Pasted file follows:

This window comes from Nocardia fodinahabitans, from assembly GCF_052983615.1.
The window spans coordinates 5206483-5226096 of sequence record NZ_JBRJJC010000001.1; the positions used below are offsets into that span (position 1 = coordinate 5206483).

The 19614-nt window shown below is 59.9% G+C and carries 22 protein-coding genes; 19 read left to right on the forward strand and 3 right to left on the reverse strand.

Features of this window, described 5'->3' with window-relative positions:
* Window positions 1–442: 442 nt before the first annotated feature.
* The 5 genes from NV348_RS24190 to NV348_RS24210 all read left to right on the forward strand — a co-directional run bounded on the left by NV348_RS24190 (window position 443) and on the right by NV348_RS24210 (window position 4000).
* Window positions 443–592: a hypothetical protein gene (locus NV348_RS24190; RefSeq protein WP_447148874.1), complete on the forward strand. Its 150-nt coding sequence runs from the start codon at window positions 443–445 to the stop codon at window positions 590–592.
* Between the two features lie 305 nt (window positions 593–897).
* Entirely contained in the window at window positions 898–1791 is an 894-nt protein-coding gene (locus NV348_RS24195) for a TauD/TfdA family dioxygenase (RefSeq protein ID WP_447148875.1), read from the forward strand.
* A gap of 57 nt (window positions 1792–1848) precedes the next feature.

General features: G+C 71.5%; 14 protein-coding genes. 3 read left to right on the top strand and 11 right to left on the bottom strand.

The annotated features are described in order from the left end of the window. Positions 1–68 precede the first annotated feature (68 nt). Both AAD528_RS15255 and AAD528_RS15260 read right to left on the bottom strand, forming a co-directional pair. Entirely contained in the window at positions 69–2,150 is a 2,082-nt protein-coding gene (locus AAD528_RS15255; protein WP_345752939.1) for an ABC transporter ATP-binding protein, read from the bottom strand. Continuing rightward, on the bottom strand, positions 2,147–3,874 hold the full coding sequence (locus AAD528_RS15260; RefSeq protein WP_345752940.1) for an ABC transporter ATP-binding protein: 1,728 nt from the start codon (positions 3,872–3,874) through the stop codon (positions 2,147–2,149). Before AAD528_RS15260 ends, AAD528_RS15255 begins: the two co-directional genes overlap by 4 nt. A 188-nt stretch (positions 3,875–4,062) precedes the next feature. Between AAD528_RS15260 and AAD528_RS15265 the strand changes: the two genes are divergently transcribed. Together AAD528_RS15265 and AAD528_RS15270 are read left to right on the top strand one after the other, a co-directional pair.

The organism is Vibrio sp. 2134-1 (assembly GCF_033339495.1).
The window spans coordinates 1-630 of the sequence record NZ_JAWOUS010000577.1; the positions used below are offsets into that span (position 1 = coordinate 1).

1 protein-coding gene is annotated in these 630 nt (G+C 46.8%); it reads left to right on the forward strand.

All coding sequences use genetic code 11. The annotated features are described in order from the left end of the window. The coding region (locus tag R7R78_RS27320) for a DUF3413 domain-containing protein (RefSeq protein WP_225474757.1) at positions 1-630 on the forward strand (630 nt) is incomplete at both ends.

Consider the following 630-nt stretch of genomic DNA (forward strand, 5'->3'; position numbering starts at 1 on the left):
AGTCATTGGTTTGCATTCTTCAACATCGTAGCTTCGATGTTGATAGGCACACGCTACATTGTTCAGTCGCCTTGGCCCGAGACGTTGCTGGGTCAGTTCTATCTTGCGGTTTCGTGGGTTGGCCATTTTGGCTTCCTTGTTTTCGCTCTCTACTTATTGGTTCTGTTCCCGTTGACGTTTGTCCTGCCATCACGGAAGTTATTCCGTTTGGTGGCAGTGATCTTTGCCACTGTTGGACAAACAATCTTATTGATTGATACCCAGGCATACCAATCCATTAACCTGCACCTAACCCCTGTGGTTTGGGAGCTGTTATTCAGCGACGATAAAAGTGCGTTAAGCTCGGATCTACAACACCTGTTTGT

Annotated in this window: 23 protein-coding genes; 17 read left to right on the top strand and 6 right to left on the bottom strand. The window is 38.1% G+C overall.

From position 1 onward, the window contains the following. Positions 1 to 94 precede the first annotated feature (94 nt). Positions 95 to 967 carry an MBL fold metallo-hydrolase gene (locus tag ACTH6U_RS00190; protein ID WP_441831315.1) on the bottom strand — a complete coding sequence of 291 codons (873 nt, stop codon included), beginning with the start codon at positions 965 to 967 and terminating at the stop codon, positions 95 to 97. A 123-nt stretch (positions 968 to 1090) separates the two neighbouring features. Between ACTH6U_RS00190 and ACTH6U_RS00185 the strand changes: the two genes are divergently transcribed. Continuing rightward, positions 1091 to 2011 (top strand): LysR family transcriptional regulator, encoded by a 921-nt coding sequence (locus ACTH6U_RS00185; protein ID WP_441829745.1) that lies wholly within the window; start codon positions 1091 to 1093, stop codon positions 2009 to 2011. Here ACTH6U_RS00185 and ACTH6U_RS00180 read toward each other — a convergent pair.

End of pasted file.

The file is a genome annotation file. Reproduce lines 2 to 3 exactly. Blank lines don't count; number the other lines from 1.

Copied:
The window spans coordinates 5206483-5226096 of sequence record NZ_JBRJJC010000001.1; the positions used below are offsets into that span (position 1 = coordinate 5206483).

The 19614-nt window shown below is 59.9% G+C and carries 22 protein-coding genes; 19 read left to right on the forward strand and 3 right to left on the reverse strand.